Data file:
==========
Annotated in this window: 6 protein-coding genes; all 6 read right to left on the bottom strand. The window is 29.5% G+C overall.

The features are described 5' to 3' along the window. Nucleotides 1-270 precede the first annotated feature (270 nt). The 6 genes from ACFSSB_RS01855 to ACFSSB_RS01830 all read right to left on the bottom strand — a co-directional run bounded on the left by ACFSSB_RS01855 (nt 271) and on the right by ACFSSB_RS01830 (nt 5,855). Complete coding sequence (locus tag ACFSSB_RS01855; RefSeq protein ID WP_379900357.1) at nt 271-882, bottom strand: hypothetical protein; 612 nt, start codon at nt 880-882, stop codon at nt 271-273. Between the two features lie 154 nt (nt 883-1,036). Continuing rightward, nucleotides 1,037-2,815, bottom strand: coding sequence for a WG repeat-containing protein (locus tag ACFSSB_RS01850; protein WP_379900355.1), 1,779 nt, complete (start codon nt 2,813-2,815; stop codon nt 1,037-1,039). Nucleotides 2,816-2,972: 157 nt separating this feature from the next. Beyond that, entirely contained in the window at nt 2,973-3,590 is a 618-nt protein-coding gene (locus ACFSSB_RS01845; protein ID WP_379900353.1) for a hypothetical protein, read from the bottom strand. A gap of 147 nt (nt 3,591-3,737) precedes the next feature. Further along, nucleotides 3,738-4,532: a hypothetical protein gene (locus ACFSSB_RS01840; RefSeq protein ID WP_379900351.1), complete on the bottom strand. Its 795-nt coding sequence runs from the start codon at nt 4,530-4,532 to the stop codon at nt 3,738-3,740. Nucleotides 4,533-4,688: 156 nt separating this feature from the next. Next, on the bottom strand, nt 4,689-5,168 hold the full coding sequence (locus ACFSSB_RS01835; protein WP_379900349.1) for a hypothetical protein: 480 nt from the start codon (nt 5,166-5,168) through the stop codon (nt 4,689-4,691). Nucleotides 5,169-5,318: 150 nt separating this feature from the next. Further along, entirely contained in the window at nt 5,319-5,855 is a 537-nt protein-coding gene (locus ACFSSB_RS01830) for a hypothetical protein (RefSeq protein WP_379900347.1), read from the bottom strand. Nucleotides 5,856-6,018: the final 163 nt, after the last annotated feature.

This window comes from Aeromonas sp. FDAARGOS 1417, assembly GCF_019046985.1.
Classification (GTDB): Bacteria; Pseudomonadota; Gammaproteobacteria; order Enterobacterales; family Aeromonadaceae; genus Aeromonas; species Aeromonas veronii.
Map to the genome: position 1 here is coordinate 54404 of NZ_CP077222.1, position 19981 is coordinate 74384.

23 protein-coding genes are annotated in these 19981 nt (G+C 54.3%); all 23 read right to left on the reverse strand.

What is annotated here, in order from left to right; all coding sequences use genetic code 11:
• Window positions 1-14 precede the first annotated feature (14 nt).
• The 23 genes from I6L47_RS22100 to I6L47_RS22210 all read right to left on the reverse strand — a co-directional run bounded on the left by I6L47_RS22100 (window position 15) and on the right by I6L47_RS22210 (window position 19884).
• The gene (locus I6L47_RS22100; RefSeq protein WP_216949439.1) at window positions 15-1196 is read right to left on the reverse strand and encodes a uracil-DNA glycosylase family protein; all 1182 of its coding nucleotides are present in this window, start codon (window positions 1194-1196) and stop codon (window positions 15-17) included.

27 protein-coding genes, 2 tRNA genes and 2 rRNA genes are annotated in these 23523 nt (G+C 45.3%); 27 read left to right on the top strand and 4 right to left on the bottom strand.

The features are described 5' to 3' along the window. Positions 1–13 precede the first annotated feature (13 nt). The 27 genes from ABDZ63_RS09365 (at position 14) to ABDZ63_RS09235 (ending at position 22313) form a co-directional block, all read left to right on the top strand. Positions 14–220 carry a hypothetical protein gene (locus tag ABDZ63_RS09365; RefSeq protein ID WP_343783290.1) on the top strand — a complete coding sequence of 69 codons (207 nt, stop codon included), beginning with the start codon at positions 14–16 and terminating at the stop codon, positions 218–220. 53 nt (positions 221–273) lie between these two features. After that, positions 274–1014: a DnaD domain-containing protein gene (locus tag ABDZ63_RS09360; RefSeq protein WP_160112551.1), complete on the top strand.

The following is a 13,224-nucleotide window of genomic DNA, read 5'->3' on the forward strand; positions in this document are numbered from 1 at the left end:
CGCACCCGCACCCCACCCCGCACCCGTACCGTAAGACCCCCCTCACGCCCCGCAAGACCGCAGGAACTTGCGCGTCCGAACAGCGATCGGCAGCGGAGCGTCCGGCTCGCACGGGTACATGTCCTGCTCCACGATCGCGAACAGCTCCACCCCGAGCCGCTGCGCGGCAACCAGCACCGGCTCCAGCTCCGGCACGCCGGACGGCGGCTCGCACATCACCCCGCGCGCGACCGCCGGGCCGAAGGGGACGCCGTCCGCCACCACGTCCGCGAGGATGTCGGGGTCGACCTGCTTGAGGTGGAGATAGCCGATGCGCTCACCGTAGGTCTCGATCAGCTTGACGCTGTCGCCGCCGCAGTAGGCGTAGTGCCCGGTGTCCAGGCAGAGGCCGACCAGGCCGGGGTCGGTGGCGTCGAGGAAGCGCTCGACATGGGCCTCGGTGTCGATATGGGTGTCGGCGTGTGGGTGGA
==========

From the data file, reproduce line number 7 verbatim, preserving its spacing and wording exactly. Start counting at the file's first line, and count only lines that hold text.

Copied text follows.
What is annotated here, in order from left to right; all coding sequences use genetic code 11: